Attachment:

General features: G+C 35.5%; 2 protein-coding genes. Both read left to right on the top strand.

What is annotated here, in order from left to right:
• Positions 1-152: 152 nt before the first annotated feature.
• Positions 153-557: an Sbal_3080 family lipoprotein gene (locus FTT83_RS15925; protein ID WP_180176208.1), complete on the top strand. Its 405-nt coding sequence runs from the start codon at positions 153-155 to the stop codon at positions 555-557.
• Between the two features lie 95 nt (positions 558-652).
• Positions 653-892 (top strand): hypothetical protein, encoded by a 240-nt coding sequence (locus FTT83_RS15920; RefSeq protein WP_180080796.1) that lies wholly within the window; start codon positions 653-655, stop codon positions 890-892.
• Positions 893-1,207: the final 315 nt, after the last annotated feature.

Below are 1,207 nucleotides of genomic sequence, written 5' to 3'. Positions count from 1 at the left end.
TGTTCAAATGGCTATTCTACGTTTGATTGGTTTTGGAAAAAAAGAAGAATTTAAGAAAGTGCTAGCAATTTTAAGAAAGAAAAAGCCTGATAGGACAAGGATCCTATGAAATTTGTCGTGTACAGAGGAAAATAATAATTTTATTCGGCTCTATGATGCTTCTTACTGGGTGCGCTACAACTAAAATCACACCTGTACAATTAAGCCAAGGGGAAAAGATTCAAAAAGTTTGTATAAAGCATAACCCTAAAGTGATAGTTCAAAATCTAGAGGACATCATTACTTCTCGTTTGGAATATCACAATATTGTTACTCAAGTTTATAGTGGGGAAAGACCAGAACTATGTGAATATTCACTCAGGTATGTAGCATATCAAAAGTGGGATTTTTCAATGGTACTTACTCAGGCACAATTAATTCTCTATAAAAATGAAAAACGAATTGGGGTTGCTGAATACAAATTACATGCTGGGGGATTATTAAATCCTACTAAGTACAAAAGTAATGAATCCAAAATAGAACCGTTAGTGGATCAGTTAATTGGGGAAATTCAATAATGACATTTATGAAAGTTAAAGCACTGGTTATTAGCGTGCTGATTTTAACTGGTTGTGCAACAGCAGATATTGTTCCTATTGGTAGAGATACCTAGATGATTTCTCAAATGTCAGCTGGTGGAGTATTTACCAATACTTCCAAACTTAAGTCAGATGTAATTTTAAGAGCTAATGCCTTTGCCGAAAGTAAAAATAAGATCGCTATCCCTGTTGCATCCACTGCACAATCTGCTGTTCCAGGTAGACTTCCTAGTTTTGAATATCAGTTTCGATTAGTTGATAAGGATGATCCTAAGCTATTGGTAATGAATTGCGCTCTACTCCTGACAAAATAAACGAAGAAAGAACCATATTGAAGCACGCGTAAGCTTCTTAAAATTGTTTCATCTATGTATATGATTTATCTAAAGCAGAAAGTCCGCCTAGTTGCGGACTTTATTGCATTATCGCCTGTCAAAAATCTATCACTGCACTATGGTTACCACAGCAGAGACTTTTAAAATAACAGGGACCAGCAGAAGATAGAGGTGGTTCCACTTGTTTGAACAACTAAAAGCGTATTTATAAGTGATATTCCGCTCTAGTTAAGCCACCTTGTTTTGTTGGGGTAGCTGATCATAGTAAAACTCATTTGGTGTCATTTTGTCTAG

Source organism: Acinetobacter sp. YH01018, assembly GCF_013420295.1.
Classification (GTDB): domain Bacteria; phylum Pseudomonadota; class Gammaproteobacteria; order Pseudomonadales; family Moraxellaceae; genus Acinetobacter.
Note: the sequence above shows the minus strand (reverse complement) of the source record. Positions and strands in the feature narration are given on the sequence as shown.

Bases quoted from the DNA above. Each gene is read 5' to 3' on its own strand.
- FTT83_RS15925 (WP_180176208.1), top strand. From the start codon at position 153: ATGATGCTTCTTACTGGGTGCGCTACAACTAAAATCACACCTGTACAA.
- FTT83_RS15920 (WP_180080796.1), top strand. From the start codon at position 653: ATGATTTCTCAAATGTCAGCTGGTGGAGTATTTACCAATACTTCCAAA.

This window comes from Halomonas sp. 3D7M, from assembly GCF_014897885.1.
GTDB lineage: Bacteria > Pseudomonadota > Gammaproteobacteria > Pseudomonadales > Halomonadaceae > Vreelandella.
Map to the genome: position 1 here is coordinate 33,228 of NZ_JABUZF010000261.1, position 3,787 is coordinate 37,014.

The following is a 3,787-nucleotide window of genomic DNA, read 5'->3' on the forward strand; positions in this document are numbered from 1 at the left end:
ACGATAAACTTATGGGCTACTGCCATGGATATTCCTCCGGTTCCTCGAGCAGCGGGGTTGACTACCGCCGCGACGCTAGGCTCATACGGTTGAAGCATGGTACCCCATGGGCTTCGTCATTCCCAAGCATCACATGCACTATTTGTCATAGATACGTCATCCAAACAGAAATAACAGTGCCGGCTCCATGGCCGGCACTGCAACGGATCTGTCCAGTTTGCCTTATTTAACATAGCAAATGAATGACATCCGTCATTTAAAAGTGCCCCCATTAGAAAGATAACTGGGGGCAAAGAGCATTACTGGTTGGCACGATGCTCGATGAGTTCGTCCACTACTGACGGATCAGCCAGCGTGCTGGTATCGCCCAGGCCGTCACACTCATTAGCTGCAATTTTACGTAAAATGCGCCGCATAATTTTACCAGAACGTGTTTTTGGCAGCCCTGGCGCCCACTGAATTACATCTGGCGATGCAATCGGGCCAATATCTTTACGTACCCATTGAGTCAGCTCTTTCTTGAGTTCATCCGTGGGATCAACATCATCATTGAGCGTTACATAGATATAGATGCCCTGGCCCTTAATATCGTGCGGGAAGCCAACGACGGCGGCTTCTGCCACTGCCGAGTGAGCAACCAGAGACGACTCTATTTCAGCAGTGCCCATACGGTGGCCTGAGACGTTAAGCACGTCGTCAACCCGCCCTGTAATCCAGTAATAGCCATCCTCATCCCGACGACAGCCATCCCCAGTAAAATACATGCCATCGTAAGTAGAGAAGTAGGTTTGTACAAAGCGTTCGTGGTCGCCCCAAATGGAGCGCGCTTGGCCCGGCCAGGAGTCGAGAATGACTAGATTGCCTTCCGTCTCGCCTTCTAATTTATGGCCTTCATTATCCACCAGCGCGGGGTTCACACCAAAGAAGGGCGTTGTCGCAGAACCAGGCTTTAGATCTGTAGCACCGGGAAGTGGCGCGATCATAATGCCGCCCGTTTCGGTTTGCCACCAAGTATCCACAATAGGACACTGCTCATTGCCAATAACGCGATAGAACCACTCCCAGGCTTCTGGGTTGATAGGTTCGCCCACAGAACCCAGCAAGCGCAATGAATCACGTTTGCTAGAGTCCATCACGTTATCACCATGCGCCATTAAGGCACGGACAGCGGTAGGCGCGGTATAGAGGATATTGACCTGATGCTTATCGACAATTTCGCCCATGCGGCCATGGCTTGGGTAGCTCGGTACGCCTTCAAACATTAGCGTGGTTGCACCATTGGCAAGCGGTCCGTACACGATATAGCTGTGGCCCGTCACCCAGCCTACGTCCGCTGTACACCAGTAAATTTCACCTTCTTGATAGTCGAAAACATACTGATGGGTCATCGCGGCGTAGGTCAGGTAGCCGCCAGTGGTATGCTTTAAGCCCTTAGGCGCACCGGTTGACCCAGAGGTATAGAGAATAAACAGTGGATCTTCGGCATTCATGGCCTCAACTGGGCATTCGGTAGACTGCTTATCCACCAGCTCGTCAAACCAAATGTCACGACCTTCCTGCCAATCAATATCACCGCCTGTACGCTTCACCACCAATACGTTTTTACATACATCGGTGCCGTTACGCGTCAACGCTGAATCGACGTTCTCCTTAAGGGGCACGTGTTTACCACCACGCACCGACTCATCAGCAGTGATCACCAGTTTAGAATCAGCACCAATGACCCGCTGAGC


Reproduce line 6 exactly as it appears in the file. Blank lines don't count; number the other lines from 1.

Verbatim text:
• Positions 653-892 (top strand): hypothetical protein, encoded by a 240-nt coding sequence (locus FTT83_RS15920; RefSeq protein WP_180080796.1) that lies wholly within the window; start codon positions 653-655, stop codon positions 890-892.